When Do People Help

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In March 1964, Kitty Genovese was attacked in a Queens parking lot at 3 am. Almost 40 people watched from their windows while she was beaten and stabbed to death over a half hour period. No one even called the police until after the attacker fled.

Why didn’t anyone try to help her?
Latane & Darley's experiments.

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When Do People Help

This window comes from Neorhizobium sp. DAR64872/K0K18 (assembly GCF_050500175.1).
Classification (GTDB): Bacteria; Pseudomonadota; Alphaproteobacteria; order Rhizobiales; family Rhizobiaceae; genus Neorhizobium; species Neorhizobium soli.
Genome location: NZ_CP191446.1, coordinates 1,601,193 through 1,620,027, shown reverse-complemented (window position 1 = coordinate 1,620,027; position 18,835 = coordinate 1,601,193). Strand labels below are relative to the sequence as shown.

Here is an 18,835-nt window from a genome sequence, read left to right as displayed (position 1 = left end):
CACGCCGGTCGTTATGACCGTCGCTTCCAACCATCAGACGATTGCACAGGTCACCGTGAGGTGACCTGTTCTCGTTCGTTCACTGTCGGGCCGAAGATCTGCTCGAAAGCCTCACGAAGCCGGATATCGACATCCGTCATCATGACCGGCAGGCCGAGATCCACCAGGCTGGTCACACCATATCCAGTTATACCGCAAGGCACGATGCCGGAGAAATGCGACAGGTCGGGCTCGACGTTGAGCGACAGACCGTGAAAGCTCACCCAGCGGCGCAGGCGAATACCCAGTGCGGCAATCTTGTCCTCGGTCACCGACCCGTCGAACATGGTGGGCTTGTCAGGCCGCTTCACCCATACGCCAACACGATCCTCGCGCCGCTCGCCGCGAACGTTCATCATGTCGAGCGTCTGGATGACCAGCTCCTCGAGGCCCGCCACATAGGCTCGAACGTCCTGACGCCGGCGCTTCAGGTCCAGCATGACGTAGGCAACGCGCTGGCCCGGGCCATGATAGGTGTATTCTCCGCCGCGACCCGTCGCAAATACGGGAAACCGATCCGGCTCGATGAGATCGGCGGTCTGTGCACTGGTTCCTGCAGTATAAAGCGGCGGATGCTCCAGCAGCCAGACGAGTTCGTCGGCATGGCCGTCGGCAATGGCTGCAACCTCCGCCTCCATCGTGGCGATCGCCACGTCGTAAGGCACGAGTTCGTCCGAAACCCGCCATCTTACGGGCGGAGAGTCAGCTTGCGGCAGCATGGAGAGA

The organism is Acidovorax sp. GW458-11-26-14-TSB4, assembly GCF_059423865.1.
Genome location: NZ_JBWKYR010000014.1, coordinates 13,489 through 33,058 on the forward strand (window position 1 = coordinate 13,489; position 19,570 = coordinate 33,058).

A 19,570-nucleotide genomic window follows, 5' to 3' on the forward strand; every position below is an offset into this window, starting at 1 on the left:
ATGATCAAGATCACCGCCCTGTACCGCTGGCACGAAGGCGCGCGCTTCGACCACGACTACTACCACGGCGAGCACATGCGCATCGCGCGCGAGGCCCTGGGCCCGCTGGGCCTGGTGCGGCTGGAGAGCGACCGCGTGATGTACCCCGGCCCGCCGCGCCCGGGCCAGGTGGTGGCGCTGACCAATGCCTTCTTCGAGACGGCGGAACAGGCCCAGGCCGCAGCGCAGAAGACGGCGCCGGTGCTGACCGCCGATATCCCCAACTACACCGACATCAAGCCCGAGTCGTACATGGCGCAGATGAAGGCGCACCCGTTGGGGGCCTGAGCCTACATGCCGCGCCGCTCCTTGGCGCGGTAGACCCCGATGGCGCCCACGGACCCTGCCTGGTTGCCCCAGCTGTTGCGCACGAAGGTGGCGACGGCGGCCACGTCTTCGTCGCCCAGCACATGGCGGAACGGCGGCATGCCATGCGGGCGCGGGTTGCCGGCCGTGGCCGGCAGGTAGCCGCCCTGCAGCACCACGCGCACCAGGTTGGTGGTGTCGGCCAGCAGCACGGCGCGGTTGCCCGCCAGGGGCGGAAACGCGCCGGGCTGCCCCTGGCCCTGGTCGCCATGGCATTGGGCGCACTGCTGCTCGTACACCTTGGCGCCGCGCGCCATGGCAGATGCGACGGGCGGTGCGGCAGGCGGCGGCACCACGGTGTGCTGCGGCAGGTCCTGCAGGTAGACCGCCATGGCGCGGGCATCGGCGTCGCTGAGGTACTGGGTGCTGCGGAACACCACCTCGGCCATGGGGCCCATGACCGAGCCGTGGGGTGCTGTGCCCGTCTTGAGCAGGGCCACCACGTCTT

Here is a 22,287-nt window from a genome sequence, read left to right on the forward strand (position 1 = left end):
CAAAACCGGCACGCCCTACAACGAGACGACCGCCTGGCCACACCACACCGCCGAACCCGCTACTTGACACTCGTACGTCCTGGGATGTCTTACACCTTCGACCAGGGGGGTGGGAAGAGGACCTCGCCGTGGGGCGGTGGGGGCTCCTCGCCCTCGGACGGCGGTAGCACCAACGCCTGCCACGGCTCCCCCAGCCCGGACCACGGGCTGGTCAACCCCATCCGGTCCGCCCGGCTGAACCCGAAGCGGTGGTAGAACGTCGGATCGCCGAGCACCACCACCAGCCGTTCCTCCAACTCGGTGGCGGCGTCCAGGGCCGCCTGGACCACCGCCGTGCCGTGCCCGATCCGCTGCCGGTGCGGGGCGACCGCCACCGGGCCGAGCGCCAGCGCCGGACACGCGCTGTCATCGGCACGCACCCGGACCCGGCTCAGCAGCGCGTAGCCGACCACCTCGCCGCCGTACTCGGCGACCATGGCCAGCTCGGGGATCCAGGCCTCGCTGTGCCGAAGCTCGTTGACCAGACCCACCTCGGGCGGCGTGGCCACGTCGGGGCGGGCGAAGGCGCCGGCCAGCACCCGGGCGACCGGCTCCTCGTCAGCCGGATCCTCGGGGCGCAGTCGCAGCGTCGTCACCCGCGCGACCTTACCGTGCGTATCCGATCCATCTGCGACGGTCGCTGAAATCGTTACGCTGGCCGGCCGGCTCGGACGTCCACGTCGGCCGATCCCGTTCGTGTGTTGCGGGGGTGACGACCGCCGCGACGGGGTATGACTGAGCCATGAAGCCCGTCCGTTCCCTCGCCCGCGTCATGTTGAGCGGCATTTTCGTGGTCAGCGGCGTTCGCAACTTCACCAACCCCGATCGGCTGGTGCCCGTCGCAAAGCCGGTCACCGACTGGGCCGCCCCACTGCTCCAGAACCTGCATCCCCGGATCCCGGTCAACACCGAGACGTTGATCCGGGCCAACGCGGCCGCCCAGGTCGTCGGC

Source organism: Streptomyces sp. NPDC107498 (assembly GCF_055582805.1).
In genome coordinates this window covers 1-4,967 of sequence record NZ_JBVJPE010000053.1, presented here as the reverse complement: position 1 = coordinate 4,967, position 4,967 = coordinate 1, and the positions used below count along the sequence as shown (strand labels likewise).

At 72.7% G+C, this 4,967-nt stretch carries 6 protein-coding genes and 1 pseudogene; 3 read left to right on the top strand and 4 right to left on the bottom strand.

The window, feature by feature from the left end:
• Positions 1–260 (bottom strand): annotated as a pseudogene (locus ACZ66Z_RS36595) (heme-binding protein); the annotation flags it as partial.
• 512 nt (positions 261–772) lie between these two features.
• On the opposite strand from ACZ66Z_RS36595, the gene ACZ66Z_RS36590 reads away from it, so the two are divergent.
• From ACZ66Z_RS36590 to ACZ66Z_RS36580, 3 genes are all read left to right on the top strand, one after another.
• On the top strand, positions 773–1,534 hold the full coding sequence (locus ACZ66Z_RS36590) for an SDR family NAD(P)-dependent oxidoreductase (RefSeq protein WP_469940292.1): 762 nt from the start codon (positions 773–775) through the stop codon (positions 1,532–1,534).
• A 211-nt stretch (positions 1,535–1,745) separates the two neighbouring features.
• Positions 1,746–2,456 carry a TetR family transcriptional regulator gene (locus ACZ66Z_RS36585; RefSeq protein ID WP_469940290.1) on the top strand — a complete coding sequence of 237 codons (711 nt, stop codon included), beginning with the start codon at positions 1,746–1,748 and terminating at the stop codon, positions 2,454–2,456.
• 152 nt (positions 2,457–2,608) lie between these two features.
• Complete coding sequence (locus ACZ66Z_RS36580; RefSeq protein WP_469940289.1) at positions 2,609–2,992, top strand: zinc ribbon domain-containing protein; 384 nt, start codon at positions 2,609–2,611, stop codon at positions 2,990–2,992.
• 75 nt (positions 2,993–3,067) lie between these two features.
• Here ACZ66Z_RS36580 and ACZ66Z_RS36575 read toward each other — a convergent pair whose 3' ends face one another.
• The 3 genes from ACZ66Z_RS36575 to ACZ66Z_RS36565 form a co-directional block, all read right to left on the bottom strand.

1. 1. When Do People Help?<br />Source: HYPERLINK " http://www.rpi.edu/~verwyc/oh12.htm" http://www.rpi.edu/~verwyc/oh12.htm<br />In March 1964, Kitty Genovese was attacked in a Queens parking lot at 3 am. Almost 40 people watched from their windows while she was beaten and stabbed to death over a half hour period. No one even called the police until after the attacker fled.<br />Why didn’t anyone try to help her?<br />Altruism : Concern and help for others when one expects nothing in return.<br />Social Exchange theory: human interactions are transactions that aim to maximize one’s rewards and minimize one’s costs.<br />Reciprocity norm: we should help others who have helped us in the past.<br />Social responsibility norm: We should help others who really need it, without regard to future exchanges.<br /> Myers (1983): Asked Who is likely to help out in both emergency and nonemergency situations?<br />People who are feeling guilty, as helping behaviors can help to boost self-image and reduce guilt.<br />People who are in a good mood<br />People who are very religious<br /> <br />What environmental circumstances can increase the chance of helping behavior?<br />If someone has just observed a helpful model.<br />If someone is not in a hurry.<br />When the victim appears to need and deserve help.<br />We are in a small town or rural area<br /> <br />Number of Bystanders<br /> Latane & Darley (1968-1980) : Conducted over forty experiments which examined how the number of bystanders would affect helping behavior.<br />90% of the time, a lone bystander was more likely to help than when many people were around.<br />Confederates would drop pencils or coins in an elevator and would see if people would help pick them up. If only one person was in the elevator, the confederate received help 40% of the time. This figure dropped to 20% when 6 other people were in the elevator.<br /> <br />Why does more people = less help?<br />3 factors:<br />Noticing: any given bystander is less likely to notice the incident as the number of bystanders increase.<br />Latane & Darley (1970): Had men either fill out a survey by themselves or in groups of three. While they were completing the survey, smoke started to pour into the room through a vent.<br />After four minutes of smoke, 75% of subjects who were alone reported the smoke to the researcher, while only about 12% of the subjects in groups reported it.<br />Interpretation: The more bystanders, the less likely any will interpret the situation as an emergency.<br />In the smoke experiment, only 3 of 8 groups tested ever reported the smoke.<br />We use other people’s behavior to help us gauge what the reality of the situation is.<br /> <br />Responsibility: Responsibility gets diffused as the number of bystanders increases.<br />Darley and Latane (1968): Subjects were told they were supposed to discuss problems with University life. To assure their anonymity, they were put into separate rooms and told to talk over an intercom. They were further informed that no one would be listening to their conversations. During the discussion, one of the " subjects" began having an epileptic seizure and pleaded for help. When subjects believed they were the only other person in the discussion, 85% left the room to seek help. When subjects believed four other people were also having the discussion, only 31% went to help.<br />They believed an emergency had occurred, and expressed concern when the experimenter came in at the end of the experiment.<br /> <br /> <br />When people are asked about the effect of bystanders, they claim that they had no effect on their behavior.<br /> <br />Beamon et al (1978) : Showed that informing people about bystander effects can make them more likely to help.<br />The researchers lectured one class about bystander effects while another class heard a different lecture.<br />Two weeks later, the participants were walking along with a research confederate and observed a person slumped over on a park bench. 25% of subjects who had not heard the lecture stopped to help, but 50% of the subjects who had heard the lectured offered to help.<br />They doubled the chance of helping by educating people about the bystander effects!<br />

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